With a little love and luck
Post Independent Staff
Glenwood Springs, CO Colorado
RIFLE, Colorado – Liz Chandler still checks in on the horse called “Lu”. Lu was shot in the head and left for dead near Rulison this past November, however, according to Chandler, of Emergency Veterinary Care, Lu has made a remarkable recovery.
“He is looking really good,” Chandler said.
Lu has gained weight and is now healthier and can hold his head up. He was unable to do so when a passerby on Interstate 70 first discovered the injured horse covered in blood from a gunshot wound, near the Rulison exit.
“It appears that he will make a miraculous recovery,” Chandler said. “And that is due to the care of Mike and Linda Walck. They have done a fantastic job.”
Lu is a grey gelding who suffered from what authorities expect was a botched shooting of the animal in November. Chandler suspects that whoever shot the horse did so because it suffers from arthritis in his front left leg.
Chandler said that the ailment affects Lu enough that he is not fit to ride.
But that is no excuse for what happened.
According to the Garfield County Sheriff’s Office, deputies discovered the horse the evening of Nov. 9. They then called in Mike Walck, who is also a state brand inspector, to see if they could identify the horse’s owner.
However, Lu was not branded and did not have any other identifying marks.
Lu was shot with a .22 caliber gun in the front of the nose. An exit wound was discovered about five inches below his right ear. The bullet penetrated and fractured his sinus cavity, narrowly missing his brain, according to Chandler.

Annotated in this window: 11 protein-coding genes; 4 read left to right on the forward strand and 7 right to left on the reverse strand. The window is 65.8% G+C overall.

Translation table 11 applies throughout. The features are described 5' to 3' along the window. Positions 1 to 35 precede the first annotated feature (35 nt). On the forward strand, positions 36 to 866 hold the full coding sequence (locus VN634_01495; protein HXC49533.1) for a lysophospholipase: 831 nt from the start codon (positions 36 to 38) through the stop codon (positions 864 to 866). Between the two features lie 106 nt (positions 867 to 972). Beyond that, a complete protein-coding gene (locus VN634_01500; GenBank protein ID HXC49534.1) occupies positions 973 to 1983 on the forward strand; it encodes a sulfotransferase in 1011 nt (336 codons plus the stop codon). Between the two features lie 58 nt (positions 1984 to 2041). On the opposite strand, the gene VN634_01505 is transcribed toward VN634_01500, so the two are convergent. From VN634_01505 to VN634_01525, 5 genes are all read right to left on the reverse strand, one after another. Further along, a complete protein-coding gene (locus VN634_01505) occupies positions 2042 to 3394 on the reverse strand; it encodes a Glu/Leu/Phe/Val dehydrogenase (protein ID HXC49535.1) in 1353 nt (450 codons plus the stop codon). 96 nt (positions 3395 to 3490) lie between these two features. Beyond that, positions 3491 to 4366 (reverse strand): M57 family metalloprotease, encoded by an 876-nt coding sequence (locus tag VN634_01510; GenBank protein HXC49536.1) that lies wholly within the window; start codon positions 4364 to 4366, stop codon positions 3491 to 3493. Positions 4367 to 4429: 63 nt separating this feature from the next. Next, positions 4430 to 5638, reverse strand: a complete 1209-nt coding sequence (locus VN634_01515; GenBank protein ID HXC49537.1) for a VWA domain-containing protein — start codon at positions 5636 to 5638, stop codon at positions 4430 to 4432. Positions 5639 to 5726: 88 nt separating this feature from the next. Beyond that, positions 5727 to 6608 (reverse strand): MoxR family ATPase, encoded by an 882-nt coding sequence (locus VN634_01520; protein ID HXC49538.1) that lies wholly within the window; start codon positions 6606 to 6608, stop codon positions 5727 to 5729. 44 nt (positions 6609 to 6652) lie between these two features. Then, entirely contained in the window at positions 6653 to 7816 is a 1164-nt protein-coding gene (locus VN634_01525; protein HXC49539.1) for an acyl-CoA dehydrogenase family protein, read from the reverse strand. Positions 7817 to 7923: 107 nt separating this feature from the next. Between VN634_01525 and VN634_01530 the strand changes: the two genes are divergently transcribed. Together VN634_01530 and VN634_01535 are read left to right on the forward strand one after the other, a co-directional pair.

Lu wandered more than a half-mile from where he was shot, according to Walck, who followed the blood trail to the shooting location.
As bad as this incident was, Chandler said that all cruelty cases are bad.
“It certainly ranks high in the human negligence department,” she said.
It’s hard to rank how one could be worse than the other.
“When you make the decision to pull the trigger, you have to finish the job,” she said.
For the first few weeks, Chandler visited Lu two to three times a week to check on him. But it was the others, like the Walcks and Liz Lewis, who were taking care of Lu’s wounds each day, that really made the difference.
Chandler said it took an hour every day for six weeks tending to his wounds.
The Walcks ended up adopting the horse so that it would have a place to recover. According to Chandler, that is a big responsibility to take care of an animal with such serious wounds and needs extensive care.
“It’s huge on their part because of the long-term care and feed bills are going to be significant,” she said.
Chandler mentioned that close to $400 in donations have come in to help pay for Lu’s bills. The Garfield County Sheriff’s Office donated $200, and the Carbondale Coop has donated some feed, while other individual donors have also contributed.
Chandler’s initial reaction when she saw Lu that night was that he was not going to live. But, with a lot of help, Lu is doing just fine.
“After seeing something like that, it’s a good reminder that there are a lot of really good people in our area,” Chandler said.
And five months later, Lu seems to be getting along just fine.
“He seems happy,” she said. “He seems very happy now.”
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